The Federal Trade Commission Monday announced that it has reached final settlements with two debt portfolio brokers for disclosing too much personal information about debtors in online postings marketing their portfolios for sale. The FTC announced the cases last year, and today’s announcement highlighted new security requirements for the brokers going forward.
The FTC said that in separate cases — against Cornerstone and Company, LLC and Bayview Solutions, LLC – the debt brokers posted unencrypted documents online containing consumers’ names, addresses, credit card numbers, bank account numbers, and amounts the consumers allegedly owed. The sensitive data was posted on a website geared for debt buyers, sellers, and other members of the debt collection industry, but accessible to anyone with an internet connection.
The settlements with Bayview and Cornerstone require that the companies establish and maintain security programs that will protect consumers’ sensitive personal information. In addition, the companies must have their security programs evaluated both initially and every two years by a certified third party. A federal court also ordered the website hosting the sensitive information to take it down immediately and the brokers to notify affected consumers.
But one of the companies had already taken those steps last year.
In a statement provided to insideARM when the original story ran, Bayview noted that it had put the matter behind it in September.
“Last summer we made a mistake, we had a glitch,” the company stated. “We cooperated with the FTC and resolved the matter with a signed settlement. It affected a small part of our inventory, which we have isolated. We notified all affected consumers, according to the settlement, and we have taken steps to make sure this does not happen again. We have put the issue behind us, business is good and we are looking forward to helping our clients grow their business.”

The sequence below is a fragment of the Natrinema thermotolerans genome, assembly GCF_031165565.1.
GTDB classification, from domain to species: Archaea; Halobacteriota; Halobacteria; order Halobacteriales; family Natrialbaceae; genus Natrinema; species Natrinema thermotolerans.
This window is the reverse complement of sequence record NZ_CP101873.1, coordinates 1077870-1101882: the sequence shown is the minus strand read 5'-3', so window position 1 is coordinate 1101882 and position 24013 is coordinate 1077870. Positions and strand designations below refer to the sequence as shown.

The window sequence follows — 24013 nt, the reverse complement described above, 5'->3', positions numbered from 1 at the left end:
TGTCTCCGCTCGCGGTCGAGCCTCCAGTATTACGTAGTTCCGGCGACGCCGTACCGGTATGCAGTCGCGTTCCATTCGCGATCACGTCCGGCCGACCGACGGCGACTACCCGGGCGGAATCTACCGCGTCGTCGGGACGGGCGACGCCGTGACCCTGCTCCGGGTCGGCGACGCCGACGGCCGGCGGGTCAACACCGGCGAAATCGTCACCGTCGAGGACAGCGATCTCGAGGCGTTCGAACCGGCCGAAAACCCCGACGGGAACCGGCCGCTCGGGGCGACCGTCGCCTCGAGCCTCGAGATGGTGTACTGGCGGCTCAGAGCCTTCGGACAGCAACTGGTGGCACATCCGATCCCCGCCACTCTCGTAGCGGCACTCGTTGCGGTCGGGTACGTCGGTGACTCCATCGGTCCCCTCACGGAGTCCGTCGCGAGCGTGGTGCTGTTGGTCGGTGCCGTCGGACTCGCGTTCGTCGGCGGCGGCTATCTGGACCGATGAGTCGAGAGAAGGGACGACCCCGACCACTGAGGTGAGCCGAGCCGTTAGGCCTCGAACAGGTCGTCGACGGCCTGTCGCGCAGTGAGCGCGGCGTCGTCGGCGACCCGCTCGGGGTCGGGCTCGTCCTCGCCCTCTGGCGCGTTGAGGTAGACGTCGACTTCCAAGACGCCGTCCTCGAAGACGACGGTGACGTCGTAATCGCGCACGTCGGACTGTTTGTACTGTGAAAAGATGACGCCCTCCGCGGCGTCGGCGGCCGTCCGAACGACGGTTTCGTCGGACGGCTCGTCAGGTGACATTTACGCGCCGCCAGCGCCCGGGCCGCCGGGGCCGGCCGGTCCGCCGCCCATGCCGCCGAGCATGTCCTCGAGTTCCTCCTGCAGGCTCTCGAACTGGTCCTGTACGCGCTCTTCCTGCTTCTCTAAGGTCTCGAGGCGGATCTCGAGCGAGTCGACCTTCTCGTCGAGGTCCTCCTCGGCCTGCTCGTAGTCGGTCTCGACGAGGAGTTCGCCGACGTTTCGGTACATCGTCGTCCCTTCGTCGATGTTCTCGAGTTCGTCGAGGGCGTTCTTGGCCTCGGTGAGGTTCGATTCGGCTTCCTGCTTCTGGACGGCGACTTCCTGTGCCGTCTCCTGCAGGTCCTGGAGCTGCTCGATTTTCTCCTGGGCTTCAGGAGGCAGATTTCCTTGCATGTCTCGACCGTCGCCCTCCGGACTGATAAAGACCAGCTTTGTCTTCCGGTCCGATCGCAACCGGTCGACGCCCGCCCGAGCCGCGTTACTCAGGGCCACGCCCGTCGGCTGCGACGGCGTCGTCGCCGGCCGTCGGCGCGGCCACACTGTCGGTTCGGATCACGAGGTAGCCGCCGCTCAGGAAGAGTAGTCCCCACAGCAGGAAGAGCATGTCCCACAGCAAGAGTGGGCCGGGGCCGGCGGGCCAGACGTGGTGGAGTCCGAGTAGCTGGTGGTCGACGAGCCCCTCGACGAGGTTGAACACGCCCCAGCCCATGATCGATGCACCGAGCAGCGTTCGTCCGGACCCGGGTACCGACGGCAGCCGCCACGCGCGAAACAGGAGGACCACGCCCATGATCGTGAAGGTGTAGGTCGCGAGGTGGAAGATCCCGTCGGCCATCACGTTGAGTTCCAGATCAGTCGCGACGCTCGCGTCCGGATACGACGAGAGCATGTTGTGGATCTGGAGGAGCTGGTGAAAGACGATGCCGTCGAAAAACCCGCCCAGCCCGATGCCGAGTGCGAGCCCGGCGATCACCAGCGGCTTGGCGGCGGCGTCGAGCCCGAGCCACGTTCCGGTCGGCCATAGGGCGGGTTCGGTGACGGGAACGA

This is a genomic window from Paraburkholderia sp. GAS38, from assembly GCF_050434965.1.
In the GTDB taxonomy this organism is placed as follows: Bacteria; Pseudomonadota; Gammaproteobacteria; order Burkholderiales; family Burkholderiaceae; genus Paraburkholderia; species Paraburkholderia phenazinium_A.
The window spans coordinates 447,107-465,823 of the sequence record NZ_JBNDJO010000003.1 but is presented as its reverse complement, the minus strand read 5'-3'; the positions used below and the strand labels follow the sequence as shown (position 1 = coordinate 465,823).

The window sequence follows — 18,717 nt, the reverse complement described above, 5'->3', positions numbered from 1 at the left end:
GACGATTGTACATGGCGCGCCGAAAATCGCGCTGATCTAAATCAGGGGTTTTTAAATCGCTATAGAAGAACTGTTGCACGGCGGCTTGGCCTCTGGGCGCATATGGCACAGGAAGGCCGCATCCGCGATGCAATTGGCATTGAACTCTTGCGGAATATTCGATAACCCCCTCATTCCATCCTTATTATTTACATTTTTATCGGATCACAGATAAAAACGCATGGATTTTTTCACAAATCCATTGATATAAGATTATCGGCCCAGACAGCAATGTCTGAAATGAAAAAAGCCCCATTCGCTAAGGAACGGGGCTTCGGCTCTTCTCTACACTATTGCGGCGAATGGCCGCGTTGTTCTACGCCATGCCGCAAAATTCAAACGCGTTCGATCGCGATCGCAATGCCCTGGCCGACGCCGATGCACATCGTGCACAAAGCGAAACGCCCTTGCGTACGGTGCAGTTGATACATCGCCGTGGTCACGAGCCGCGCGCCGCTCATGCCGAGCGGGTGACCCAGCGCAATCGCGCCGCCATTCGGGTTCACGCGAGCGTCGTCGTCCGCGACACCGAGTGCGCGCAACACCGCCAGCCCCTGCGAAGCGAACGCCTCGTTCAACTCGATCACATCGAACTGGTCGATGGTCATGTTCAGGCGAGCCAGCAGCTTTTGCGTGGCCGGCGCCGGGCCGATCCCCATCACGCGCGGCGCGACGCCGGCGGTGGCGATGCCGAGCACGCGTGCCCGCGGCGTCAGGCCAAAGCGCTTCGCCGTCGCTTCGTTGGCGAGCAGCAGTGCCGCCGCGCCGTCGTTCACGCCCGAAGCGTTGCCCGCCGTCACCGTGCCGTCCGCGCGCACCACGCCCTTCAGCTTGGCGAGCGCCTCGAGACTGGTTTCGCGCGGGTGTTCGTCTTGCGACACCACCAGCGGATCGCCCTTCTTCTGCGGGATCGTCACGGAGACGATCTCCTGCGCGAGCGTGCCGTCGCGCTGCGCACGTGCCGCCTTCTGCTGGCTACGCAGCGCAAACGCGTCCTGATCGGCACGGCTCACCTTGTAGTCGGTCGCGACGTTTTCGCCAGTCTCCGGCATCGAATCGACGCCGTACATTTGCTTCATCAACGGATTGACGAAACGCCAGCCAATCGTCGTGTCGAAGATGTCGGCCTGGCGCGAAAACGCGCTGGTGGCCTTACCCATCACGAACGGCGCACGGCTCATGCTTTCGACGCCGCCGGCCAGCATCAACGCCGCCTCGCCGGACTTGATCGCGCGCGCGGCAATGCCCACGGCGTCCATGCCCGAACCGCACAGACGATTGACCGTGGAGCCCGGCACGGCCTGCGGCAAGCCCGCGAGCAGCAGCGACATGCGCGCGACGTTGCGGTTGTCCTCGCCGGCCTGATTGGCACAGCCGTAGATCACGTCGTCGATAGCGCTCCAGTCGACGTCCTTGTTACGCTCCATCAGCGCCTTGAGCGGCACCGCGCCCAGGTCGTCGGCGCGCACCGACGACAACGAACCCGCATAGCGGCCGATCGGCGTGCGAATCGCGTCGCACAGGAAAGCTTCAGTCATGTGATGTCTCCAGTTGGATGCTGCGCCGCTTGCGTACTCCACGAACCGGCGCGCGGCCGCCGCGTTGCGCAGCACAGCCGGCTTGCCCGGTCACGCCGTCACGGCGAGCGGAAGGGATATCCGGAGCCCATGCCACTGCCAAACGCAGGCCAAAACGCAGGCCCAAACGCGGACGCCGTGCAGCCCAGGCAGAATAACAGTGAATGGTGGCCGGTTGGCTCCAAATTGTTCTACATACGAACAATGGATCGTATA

The announcement is a continuation of federal regulators’ focus on phantom debt collection and fake debt collection companies, a positive development for legitimate industry players.
The FTC did note in its press release that “the defendants exposed those consumers to risks ranging from identity theft to “phantom debt” collection. Phantom debt collection involves predatory debt collectors who try to extract payments from consumers without the authority to collect the debts.”
Just yesterday, the FTC announced a legal action against a fake debt collection scam located in a suburb of Chicago that focused on “phantom” debts. And last week, the CFPB announced its own action against a debt collection scammer. That particular case involved additional action against technology vendors.
The CFPB’s action last week and the FTC’s announcement today also expose what might be a more difficult trend in the ARM industry: the targeting of vendors and service providers to debt collectors. The CFPB’s action attempts to hold payment processors and voice broadcasters responsible for the actions of bad actors, while the FTC is tacitly alleging that lax portfolio security can lead to debt collection scammers acquiring consumer information.
The FTC did once again point to a blog post from last year detailing steps debt buyers and sellers can take to secure consumer data.